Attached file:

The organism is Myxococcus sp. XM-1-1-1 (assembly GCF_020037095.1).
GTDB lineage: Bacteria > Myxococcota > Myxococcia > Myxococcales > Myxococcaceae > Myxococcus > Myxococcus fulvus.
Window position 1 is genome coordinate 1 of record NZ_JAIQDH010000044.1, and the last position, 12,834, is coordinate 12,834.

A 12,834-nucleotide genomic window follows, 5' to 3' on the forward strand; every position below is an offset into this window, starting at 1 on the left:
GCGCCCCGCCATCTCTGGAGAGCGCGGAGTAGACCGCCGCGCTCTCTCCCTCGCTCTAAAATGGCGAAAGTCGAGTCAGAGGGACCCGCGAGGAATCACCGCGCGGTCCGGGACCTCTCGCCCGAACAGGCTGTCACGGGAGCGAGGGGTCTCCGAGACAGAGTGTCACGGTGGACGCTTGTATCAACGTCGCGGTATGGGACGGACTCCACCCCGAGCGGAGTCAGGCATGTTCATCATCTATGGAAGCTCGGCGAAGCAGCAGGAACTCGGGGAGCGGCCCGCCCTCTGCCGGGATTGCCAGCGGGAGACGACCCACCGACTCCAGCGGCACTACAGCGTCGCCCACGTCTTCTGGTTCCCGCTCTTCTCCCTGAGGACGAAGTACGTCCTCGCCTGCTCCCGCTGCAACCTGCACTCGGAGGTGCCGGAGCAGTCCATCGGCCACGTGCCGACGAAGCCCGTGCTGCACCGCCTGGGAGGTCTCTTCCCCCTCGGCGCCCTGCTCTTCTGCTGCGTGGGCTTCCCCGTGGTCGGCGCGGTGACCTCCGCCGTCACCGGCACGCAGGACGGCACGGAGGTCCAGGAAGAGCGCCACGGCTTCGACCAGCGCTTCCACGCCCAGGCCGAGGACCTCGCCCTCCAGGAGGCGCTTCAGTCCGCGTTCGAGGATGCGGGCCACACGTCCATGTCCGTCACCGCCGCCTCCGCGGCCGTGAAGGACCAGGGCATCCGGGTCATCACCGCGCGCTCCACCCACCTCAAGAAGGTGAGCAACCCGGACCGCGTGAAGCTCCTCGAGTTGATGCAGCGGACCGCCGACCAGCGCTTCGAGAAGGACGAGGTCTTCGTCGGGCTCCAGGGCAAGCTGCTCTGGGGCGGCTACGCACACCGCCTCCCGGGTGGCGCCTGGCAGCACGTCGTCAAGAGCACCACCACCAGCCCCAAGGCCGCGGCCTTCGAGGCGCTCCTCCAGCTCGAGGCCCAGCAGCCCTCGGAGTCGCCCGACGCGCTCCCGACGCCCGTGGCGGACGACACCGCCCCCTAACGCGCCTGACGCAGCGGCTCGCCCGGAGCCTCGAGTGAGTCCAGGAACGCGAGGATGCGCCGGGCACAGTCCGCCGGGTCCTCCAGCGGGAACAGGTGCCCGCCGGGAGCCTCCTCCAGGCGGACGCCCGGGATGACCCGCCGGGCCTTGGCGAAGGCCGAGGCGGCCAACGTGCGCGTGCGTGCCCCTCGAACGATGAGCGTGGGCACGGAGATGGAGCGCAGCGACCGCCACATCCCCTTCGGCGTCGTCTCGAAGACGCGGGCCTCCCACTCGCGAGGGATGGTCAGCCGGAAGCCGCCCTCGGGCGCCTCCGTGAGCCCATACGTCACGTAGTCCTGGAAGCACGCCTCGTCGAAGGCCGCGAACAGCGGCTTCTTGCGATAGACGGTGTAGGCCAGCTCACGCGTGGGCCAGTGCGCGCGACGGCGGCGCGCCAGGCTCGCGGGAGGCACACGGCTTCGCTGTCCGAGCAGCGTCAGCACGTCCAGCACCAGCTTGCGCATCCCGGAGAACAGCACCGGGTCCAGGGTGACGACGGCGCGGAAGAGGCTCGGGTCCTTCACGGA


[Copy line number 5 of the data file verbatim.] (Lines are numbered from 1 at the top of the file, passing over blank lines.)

GCGCCCCGCCATCTCTGGAGAGCGCGGAGTAGACCGCCGCGCTCTCTCCCTCGCTCTAAAATGGCGAAAGTCGAGTCAGAGGGACCCGCGAGGAATCACCGCGCGGTCCGGGACCTCTCGCCCGAACAGGCTGTCACGGGAGCGAGGGGTCTCCGAGACAGAGTGTCACGGTGGACGCTTGTATCAACGTCGCGGTATGGGACGGACTCCACCCCGAGCGGAGTCAGGCATGTTCATCATCTATGGAAGCTCGGCGAAGCAGCAGGAACTCGGGGAGCGGCCCGCCCTCTGCCGGGATTGCCAGCGGGAGACGACCCACCGACTCCAGCGGCACTACAGCGTCGCCCACGTCTTCTGGTTCCCGCTCTTCTCCCTGAGGACGAAGTACGTCCTCGCCTGCTCCCGCTGCAACCTGCACTCGGAGGTGCCGGAGCAGTCCATCGGCCACGTGCCGACGAAGCCCGTGCTGCACCGCCTGGGAGGTCTCTTCCCCCTCGGCGCCCTGCTCTTCTGCTGCGTGGGCTTCCCCGTGGTCGGCGCGGTGACCTCCGCCGTCACCGGCACGCAGGACGGCACGGAGGTCCAGGAAGAGCGCCACGGCTTCGACCAGCGCTTCCACGCCCAGGCCGAGGACCTCGCCCTCCAGGAGGCGCTTCAGTCCGCGTTCGAGGATGCGGGCCACACGTCCATGTCCGTCACCGCCGCCTCCGCGGCCGTGAAGGACCAGGGCATCCGGGTCATCACCGCGCGCTCCACCCACCTCAAGAAGGTGAGCAACCCGGACCGCGTGAAGCTCCTCGAGTTGATGCAGCGGACCGCCGACCAGCGCTTCGAGAAGGACGAGGTCTTCGTCGGGCTCCAGGGCAAGCTGCTCTGGGGCGGCTACGCACACCGCCTCCCGGGTGGCGCCTGGCAGCACGTCGTCAAGAGCACCACCACCAGCCCCAAGGCCGCGGCCTTCGAGGCGCTCCTCCAGCTCGAGGCCCAGCAGCCCTCGGAGTCGCCCGACGCGCTCCCGACGCCCGTGGCGGACGACACCGCCCCCTAACGCGCCTGACGCAGCGGCTCGCCCGGAGCCTCGAGTGAGTCCAGGAACGCGAGGATGCGCCGGGCACAGTCCGCCGGGTCCTCCAGCGGGAACAGGTGCCCGCCGGGAGCCTCCTCCAGGCGGACGCCCGGGATGACCCGCCGGGCCTTGGCGAAGGCCGAGGCGGCCAACGTGCGCGTGCGTGCCCCTCGAACGATGAGCGTGGGCACGGAGATGGAGCGCAGCGACCGCCACATCCCCTTCGGCGTCGTCTCGAAGACGCGGGCCTCCCACTCGCGAGGGATGGTCAGCCGGAAGCCGCCCTCGGGCGCCTCCGTGAGCCCATACGTCACGTAGTCCTGGAAGCACGCCTCGTCGAAGGCCGCGAACAGCGGCTTCTTGCGATAGACGGTGTAGGCCAGCTCACGCGTGGGCCAGTGCGCGCGACGGCGGCGCGCCAGGCTCGCGGGAGGCACACGGCTTCGCTGTCCGAGCAGCGTCAGCACGTCCAGCACCAGCTTGCGCATCCCGGAGAACAGCACCGGGTCCAGGGTGACGACGGCGCGGAAGAGGCTCGGGTCCTTCACGGA